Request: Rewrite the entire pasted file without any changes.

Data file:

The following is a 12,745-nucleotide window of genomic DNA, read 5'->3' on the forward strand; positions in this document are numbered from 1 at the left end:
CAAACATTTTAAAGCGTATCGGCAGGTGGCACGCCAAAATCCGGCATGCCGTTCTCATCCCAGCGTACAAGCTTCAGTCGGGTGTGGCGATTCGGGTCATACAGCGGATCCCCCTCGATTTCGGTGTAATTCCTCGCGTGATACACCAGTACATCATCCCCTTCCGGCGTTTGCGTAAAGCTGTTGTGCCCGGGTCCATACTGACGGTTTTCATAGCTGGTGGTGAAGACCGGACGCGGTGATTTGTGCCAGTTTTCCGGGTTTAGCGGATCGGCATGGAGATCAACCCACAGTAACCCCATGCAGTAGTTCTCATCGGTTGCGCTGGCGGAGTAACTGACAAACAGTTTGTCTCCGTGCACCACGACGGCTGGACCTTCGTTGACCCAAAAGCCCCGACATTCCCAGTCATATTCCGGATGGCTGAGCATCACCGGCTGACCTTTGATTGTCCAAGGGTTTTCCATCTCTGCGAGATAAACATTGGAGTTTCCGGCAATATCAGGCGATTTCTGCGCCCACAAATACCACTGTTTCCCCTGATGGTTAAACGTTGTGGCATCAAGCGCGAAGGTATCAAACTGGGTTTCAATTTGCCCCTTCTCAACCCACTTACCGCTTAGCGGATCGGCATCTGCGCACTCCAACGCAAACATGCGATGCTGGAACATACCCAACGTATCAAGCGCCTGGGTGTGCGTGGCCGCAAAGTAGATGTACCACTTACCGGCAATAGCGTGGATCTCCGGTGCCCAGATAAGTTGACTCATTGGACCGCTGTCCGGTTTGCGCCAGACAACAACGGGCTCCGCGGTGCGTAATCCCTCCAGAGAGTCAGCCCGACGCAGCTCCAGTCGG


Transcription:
The following is a 12,745-nucleotide window of genomic DNA, read 5'->3' on the forward strand; positions in this document are numbered from 1 at the left end:
CAAACATTTTAAAGCGTATCGGCAGGTGGCACGCCAAAATCCGGCATGCCGTTCTCATCCCAGCGTACAAGCTTCAGTCGGGTGTGGCGATTCGGGTCATACAGCGGATCCCCCTCGATTTCGGTGTAATTCCTCGCGTGATACACCAGTACATCATCCCCTTCCGGCGTTTGCGTAAAGCTGTTGTGCCCGGGTCCATACTGACGGTTTTCATAGCTGGTGGTGAAGACCGGACGCGGTGATTTGTGCCAGTTTTCCGGGTTTAGCGGATCGGCATGGAGATCAACCCACAGTAACCCCATGCAGTAGTTCTCATCGGTTGCGCTGGCGGAGTAACTGACAAACAGTTTGTCTCCGTGCACCACGACGGCTGGACCTTCGTTGACCCAAAAGCCCCGACATTCCCAGTCATATTCCGGATGGCTGAGCATCACCGGCTGACCTTTGATTGTCCAAGGGTTTTCCATCTCTGCGAGATAAACATTGGAGTTTCCGGCAATATCAGGCGATTTCTGCGCCCACAAATACCACTGTTTCCCCTGATGGTTAAACGTTGTGGCATCAAGCGCGAAGGTATCAAACTGGGTTTCAATTTGCCCCTTCTCAACCCACTTACCGCTTAGCGGATCGGCATCTGCGCACTCCAACGCAAACATGCGATGCTGGAACATACCCAACGTATCAAGCGCCTGGGTGTGCGTGGCCGCAAAGTAGATGTACCACTTACCGGCAATAGCGTGGATCTCCGGTGCCCAGATAAGTTGACTCATTGGACCGCTGTCCGGTTTGCGCCAGACAACAACGGGCTCCGCGGTGCGTAATCCCTCCAGAGAGTCAGCCCGACGCAGCTCCAGTCGG